In a DC motor, the spatial position of the main magnetic flux and armature current distribution is determined and can be controlled independently. The magnetic flux of an AC asynchronous motor is generated by the combination of the stator and rotor currents, and its spatial position is relative to the stator and rotor. Moving, in addition to this, in a squirrel induction motor, the rotor current is still unmeasurable and uncontrollable.
Therefore, the dynamic mathematical model of the asynchronous motor is much more complicated than that of the DC motor, and for a long time, people have not been able to understand its precise expression.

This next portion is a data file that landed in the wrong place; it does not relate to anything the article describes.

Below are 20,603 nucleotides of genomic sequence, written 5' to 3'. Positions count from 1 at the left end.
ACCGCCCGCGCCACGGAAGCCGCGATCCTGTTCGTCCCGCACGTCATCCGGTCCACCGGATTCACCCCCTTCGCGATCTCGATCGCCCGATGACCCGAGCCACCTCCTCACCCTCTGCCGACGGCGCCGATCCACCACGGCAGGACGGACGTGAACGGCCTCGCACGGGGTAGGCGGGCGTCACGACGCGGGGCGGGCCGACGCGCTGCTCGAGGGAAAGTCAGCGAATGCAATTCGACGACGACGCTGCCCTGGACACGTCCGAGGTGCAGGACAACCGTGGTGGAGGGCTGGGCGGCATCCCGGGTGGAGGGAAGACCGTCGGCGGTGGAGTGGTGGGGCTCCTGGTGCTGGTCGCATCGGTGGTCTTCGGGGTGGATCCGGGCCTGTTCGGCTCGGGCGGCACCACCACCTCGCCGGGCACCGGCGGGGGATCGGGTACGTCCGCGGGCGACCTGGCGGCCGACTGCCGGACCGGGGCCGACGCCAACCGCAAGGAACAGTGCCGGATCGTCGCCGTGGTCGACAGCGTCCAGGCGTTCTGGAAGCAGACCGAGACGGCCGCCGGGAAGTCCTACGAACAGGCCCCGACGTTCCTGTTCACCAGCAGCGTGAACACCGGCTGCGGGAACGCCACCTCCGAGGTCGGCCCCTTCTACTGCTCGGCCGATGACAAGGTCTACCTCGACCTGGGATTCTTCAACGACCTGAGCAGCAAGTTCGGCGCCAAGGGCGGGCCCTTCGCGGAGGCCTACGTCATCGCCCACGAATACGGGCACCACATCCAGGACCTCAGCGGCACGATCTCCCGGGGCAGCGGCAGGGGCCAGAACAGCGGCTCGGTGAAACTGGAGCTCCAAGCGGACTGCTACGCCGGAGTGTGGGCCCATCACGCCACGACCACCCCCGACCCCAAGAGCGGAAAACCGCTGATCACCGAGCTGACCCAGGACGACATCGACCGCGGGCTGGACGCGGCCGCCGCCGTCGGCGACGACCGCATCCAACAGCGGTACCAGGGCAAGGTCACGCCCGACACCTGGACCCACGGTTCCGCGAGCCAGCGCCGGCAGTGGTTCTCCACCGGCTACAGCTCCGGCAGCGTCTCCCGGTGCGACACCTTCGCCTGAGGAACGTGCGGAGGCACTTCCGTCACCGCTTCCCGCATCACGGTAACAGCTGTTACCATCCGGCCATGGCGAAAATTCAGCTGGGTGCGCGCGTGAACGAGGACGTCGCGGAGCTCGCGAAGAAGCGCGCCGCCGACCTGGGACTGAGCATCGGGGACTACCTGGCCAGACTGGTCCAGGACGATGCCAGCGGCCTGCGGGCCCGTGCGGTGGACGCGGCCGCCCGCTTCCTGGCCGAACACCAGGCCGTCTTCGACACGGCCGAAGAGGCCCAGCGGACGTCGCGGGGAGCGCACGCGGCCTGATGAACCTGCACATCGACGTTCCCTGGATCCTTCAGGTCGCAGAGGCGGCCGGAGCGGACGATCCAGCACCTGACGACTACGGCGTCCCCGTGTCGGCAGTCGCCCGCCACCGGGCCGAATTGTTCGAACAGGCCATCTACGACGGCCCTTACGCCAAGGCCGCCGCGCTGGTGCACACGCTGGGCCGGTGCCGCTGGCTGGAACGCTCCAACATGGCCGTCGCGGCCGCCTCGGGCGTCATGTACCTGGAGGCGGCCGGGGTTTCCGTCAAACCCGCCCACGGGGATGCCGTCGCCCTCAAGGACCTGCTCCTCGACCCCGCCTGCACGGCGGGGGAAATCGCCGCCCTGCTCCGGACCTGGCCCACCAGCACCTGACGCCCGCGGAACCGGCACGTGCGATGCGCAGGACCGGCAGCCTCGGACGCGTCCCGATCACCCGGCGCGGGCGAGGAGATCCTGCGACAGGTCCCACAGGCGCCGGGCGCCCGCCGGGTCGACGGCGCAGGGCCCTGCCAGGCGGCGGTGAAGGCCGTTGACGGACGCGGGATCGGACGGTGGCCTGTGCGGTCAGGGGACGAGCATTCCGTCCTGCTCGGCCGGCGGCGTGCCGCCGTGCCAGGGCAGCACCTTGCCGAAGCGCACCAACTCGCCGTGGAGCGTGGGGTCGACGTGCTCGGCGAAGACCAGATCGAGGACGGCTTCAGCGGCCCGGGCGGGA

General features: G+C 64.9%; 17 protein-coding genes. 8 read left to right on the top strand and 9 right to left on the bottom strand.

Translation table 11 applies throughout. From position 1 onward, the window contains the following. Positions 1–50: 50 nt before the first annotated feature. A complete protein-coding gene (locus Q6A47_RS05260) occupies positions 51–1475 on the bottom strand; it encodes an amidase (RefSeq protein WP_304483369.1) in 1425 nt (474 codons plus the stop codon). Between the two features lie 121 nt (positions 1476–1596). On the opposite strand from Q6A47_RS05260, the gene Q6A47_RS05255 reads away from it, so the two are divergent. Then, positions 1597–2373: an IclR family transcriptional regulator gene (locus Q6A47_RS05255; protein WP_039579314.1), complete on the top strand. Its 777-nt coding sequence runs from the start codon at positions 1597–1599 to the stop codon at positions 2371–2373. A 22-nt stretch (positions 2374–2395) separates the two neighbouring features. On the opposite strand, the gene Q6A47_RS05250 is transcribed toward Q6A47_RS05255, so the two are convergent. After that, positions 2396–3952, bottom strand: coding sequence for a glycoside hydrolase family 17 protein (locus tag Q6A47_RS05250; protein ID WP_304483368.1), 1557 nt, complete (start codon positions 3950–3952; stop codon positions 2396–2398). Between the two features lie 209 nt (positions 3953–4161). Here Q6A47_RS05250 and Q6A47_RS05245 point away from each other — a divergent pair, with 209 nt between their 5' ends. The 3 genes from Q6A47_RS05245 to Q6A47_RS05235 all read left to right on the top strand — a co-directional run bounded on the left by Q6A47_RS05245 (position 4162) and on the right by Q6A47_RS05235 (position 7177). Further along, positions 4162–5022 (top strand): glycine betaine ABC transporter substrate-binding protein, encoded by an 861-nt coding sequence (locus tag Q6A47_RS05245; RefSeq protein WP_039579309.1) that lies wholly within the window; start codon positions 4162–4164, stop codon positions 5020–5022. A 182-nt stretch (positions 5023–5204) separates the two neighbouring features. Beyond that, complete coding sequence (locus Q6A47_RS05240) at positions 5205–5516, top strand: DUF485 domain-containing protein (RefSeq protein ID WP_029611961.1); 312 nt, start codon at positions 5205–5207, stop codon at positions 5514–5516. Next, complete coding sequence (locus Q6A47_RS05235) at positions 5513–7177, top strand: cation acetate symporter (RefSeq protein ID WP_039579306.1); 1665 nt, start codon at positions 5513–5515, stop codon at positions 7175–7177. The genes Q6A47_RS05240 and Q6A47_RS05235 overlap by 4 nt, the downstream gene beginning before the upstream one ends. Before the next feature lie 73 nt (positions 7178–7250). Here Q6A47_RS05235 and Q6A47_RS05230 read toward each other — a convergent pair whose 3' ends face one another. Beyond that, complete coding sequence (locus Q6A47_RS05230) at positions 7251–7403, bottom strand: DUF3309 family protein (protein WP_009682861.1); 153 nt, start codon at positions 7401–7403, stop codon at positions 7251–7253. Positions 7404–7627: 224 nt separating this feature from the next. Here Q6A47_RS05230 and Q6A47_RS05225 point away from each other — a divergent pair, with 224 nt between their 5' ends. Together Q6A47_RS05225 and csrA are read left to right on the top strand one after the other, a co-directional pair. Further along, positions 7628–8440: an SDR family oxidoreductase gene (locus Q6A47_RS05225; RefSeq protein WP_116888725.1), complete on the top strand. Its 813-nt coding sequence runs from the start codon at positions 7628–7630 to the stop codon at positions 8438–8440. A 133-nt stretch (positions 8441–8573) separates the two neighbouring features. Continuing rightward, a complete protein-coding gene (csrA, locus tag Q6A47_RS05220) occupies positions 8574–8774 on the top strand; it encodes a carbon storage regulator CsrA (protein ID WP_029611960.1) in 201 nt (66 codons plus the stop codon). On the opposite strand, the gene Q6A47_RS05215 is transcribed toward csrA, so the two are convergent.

Fortunately, many mechanical loads, such as fans and pumps, do not require high dynamic performance, as long as high-efficiency speed regulation can be achieved within a certain range, so the control system can be designed only based on the steady-state model of the motor.
The steady-state mathematical model of asynchronous motor is described in the first lecture. In order to realize the coordinated control of voltage and frequency, a control scheme of open-loop constant voltage-frequency ratio with low-frequency voltage compensation can be adopted, which is the commonly used general-purpose inverter control system.